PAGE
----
The shooting at Columbine High School in April of 2000 is the anchor event in the film as the title suggests, but it is more of a jumping-off point than a dominating narrative. To try to understand why Columbine happened, Moore starts at Columbine and then takes progressive steps back from it, with each step taking in a bigger piece of the ambient culture of violence. Haunting black and white surveillance footage of Eric Harris and Dylan Klebold on their school library rampage pulls us intimately in to the tragedy of that day. But Moore looks beyond the high school itself almost immediately and opens up the community surrounding it, easily finding a bigger villain than Smith & Wesson. Littleton, Colorado is a town where Lockheed Martin is the biggest employer, yet is not the only weapons manufacturer in the area. In Littleton, bombs are trucked across town in the middle of the night while the children are sleeping.

This is where Moore starts to push the thesis his audience hasn't been cued to suspect: Americans' propensity for interpersonal violence is underpinned by our culture of fear and aggression, as exemplified by not just by the high body counts in our streets and homes but by the ruthlessness of our military. Intercut with interviews with a Lockheed Martin executive is a collage sequence of U.S. military atrocities. The brutal numbers of innocent lives lost in Vietnam, Panama, Nicaragua, El Salvador, and many more, are old news to longtime radicals. But it was deeply exciting to think of these images and statistics being projected on to the big screen from Boise to Baltimore as this film is shown across the country in mainstream cinemas.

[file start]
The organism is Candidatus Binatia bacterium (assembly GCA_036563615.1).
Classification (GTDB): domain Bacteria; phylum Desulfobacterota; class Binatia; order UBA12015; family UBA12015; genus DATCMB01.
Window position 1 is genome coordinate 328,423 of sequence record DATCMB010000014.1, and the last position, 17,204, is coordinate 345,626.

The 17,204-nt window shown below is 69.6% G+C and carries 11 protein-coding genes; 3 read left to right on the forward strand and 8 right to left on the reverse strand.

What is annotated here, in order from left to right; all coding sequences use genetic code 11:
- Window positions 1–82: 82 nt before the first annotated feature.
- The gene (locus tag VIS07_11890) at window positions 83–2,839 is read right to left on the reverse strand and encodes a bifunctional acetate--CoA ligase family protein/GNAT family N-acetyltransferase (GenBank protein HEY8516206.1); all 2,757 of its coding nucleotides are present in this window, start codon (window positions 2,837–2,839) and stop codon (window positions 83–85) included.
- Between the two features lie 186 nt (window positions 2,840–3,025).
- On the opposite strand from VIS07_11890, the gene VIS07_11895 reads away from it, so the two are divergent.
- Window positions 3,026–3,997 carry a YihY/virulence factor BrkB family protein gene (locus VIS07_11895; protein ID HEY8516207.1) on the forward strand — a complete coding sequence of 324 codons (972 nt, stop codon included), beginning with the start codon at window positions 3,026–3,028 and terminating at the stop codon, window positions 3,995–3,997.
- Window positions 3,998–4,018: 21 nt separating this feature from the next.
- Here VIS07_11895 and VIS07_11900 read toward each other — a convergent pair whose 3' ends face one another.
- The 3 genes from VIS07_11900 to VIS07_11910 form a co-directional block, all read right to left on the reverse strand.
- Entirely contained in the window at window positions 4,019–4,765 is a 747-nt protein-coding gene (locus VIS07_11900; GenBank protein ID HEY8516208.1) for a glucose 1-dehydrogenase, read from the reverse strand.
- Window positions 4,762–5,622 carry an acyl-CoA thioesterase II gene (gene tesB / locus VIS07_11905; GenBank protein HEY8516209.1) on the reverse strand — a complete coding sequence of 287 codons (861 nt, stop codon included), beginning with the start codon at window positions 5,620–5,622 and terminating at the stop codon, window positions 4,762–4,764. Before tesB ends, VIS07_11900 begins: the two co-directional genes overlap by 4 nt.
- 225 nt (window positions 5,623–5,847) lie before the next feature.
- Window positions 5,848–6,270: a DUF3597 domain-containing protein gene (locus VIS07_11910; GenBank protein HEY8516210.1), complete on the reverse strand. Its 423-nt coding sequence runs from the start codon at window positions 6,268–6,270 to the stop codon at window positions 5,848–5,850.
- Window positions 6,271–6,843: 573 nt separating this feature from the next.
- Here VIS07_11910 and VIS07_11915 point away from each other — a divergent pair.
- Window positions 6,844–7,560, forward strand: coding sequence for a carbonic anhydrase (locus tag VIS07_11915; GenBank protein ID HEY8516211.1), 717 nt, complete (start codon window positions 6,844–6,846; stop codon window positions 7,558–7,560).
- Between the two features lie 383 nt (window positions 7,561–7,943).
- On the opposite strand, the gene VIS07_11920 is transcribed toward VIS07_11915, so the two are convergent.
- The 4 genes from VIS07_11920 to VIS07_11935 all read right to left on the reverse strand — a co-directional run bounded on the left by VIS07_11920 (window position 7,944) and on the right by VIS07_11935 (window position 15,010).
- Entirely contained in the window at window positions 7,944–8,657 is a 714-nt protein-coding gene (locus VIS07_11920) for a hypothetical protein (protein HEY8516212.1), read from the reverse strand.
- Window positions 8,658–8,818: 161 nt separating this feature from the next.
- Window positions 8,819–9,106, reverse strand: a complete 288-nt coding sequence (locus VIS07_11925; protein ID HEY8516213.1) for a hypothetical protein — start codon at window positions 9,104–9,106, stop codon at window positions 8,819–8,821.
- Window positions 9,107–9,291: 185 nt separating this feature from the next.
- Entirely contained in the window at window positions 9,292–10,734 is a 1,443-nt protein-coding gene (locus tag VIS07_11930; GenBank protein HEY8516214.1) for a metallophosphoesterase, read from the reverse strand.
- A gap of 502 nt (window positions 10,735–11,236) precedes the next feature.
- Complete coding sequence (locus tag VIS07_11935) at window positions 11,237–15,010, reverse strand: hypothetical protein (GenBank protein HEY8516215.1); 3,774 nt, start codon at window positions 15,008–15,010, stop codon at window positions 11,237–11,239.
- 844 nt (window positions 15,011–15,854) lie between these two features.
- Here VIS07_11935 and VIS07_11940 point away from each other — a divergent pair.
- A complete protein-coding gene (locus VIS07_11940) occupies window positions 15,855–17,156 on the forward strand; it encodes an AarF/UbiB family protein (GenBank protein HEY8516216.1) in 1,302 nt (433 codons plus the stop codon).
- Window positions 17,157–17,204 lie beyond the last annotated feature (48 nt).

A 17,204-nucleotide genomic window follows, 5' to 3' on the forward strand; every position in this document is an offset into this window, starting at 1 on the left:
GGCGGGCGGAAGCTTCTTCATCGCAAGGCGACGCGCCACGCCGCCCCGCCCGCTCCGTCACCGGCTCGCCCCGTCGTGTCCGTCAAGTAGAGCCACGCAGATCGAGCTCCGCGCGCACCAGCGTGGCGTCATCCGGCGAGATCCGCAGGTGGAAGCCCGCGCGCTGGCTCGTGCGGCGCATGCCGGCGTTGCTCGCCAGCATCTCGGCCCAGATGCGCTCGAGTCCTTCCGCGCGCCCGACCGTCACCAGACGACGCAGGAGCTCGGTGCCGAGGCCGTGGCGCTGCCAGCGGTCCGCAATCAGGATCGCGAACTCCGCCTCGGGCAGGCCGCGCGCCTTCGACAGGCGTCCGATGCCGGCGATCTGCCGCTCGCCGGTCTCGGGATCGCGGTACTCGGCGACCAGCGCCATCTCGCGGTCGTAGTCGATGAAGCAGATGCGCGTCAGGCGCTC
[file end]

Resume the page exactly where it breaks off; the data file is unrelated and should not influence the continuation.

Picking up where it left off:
Backing further away from Littleton and into the heart of mainstream civilian life, Moore pushes the film deep into naming and describing our dominant culture of fear. He damns the mainstream news media for their incessant insistence that black men are to be feared. He rips news sequences right off the screen and into our faces, showing newscasters perpetrating fear of "Africanized" bees that can mostly be distinguished from the "normal" European bees by their exaggerated physical characteristics. He goes to the intersection of Florence and Normandie in Los Angeles and hassles white cops who are looking for black men to bother. Moore confronts them by challenging them to go arrest someone for air pollution. Back in Flint Michigan, he interviews the city attorney who says that the city's gun problem lies with white suburban kids, not black urban ones.